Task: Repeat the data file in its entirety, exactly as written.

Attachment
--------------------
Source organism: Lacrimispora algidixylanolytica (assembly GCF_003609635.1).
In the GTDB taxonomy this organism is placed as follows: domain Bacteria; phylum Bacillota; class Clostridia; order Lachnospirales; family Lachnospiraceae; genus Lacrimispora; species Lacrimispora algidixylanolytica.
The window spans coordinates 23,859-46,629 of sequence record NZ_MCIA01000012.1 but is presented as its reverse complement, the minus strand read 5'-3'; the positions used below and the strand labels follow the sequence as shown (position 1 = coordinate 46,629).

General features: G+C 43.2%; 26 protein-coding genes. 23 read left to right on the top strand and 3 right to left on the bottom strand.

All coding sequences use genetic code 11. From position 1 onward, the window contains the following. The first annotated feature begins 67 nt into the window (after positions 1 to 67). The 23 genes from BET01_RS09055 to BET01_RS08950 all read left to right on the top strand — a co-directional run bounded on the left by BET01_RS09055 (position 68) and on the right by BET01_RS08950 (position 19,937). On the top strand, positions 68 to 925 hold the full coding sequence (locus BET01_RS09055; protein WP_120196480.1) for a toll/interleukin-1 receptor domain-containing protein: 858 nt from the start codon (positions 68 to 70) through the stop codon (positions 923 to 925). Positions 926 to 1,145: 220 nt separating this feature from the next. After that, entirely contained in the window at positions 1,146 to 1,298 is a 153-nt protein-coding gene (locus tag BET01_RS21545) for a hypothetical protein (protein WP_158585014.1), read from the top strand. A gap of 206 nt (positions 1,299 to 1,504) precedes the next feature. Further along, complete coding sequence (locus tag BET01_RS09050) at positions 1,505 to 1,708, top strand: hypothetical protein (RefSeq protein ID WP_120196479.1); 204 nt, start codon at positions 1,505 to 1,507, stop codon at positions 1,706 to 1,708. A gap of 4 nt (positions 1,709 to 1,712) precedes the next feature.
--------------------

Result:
Source organism: Lacrimispora algidixylanolytica (assembly GCF_003609635.1).
In the GTDB taxonomy this organism is placed as follows: domain Bacteria; phylum Bacillota; class Clostridia; order Lachnospirales; family Lachnospiraceae; genus Lacrimispora; species Lacrimispora algidixylanolytica.
The window spans coordinates 23,859-46,629 of sequence record NZ_MCIA01000012.1 but is presented as its reverse complement, the minus strand read 5'-3'; the positions used below and the strand labels follow the sequence as shown (position 1 = coordinate 46,629).

General features: G+C 43.2%; 26 protein-coding genes. 23 read left to right on the top strand and 3 right to left on the bottom strand.

All coding sequences use genetic code 11. From position 1 onward, the window contains the following. The first annotated feature begins 67 nt into the window (after positions 1 to 67). The 23 genes from BET01_RS09055 to BET01_RS08950 all read left to right on the top strand — a co-directional run bounded on the left by BET01_RS09055 (position 68) and on the right by BET01_RS08950 (position 19,937). On the top strand, positions 68 to 925 hold the full coding sequence (locus BET01_RS09055; protein WP_120196480.1) for a toll/interleukin-1 receptor domain-containing protein: 858 nt from the start codon (positions 68 to 70) through the stop codon (positions 923 to 925). Positions 926 to 1,145: 220 nt separating this feature from the next. After that, entirely contained in the window at positions 1,146 to 1,298 is a 153-nt protein-coding gene (locus tag BET01_RS21545) for a hypothetical protein (protein WP_158585014.1), read from the top strand. A gap of 206 nt (positions 1,299 to 1,504) precedes the next feature. Further along, complete coding sequence (locus tag BET01_RS09050) at positions 1,505 to 1,708, top strand: hypothetical protein (RefSeq protein ID WP_120196479.1); 204 nt, start codon at positions 1,505 to 1,507, stop codon at positions 1,706 to 1,708. A gap of 4 nt (positions 1,709 to 1,712) precedes the next feature.